Where the judge intends to make a finding about the appellant's credit different to that of the magistrate based on the depositions at least the judge should warn the parties and give them a chance to call oral evidence: Barendse v Comptroller of Customs (1990) 93 A Crim R 210.
If an application is made to withdraw the appeal this must be done separately: Reischauer v Knoblanche (1987) 10 NSWLR 40. If the judge intends to increase the sentence he should give an indication that this is his/her intention to give the appellant an opportunity to withdraw the appeal: Parker (1993) 65 A Crim R 209.
An appeal from the decision of the District Court on an appeal can be made where the District Court Judge states a question of law to the CCA (s. 5B Criminal Appeal Act).
An appeal from the decision of the District Court on an appeal from the Local Court can be made to the Court of Appeal where the judgement amounts to a jurisdictional error, or the process represents a denial of procedural fairness: Ex parte Blackwell; Re Hateley  NSWR 1061, Toth v DPP  NSWCA 133. An appeal to the Court of Appeal is available under s. 69 Supreme Court Act. There is a privative clause preventing appeals from District Court appeals in cases other than jurisdictional error and denial of procedural fairness: s. 176 District Court Act; Blackwell, Toth v DPP  NSWCA 133 esp at para , Stephens v DPP  NSWSC 761.
Appeals from the Local Court to the Supreme Court.
Stated cases, statutory prohibition and mandamus have been abolished as means of appeal from the local court to the Supreme Court. There can now be an appeal by the the defendant as of right against a conviction order or sentence from the Local to the Supreme Court but only on a question of law alone: s. 52 Crimes (Appeal and Review) Act. If there is a question of fact or of mixed law and fact there can only be an appeal with leave of the court: s. 53 Crimes (Appeal and Review) Act
Appeals against orders made in committals, or interlocutory orders in summary proceedings, can only be about questions of law alone, and only with leave of the court: s. 53(3) Crimes (Appeal and Review) Act. Appeals against rulings on evidence will not normally be entertained because they are not appeals against an 'order' of the court. However the appeal will be entertained if the effect of the ruling was to prevent the Crown from making its case: Lisoff  NSWCCA 364, Cheng (1999) 48 NSWLR 616, Haddad & Treglia (2000) 116 A Crim R 312.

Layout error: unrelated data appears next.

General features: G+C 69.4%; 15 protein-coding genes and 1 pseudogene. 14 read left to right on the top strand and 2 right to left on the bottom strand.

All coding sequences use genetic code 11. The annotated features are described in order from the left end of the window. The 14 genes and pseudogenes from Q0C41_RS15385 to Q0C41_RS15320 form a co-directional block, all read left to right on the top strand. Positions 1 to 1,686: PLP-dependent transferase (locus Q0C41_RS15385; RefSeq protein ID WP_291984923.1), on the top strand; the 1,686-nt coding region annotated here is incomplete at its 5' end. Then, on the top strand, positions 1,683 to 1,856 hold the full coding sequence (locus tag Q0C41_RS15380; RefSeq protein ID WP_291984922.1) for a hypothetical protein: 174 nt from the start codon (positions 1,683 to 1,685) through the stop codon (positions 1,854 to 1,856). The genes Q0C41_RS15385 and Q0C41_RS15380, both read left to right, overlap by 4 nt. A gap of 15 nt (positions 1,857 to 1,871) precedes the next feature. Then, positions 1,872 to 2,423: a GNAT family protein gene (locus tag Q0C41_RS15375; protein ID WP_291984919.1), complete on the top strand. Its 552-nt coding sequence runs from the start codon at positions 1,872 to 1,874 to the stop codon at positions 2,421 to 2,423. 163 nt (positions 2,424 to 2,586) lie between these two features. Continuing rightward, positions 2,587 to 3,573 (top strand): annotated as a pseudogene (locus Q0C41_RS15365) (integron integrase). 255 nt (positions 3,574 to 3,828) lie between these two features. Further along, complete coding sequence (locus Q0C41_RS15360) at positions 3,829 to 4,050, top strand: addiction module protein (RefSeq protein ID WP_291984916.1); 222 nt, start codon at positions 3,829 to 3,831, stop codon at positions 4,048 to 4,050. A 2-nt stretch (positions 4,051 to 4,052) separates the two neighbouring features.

It appears that there is no right of appeal against the decision of a magistrate not to require a prosecution witness to attend a committal and give evidence: Thompson v DPP  NSWSC 522.
The prosecution alone may appeal direct to the Supreme Court in relation to sentences, stays of proceedings, and costs order, but only in relation to matters of law alone: s. 56 Crimes (Appeal and Review) Act. A complaint that a sentence was manifestly inadequate has been held not to be aground that involves a matter of law alone: Morse (Office of State Revenue) v Chan  NSWSC 1290.
(d) Appeals to the Court of Criminal Appeal
Time to Lodge Notice of Intention to Appeal.
A Notice of Intention to Appeal or a Notice of Intention to Apply For Leave to Appeal must be lodged within 28 days of conviction or sentence (s. 10 Criminal Appeal Act (1912)). The Court has the power to extend the time to appeal: s. 10(1)(b) Criminal Appeal Act. Under Rule 3, the Notice of Appeal can be signed by the appellant, his solicitor, or counsel.
Where a notice of intention to appeal has not been filed, the notice of appeal must be filed wihtin 3 months of conviction (in the case of a conviction appeal) or the sentence (in the case of a sentence appeal), unless to file the notice of appeal is extended by the Court: rule 3B Criminal Appeal Rules, McIlwraith v Regina  NSWCCA 274 esp at para .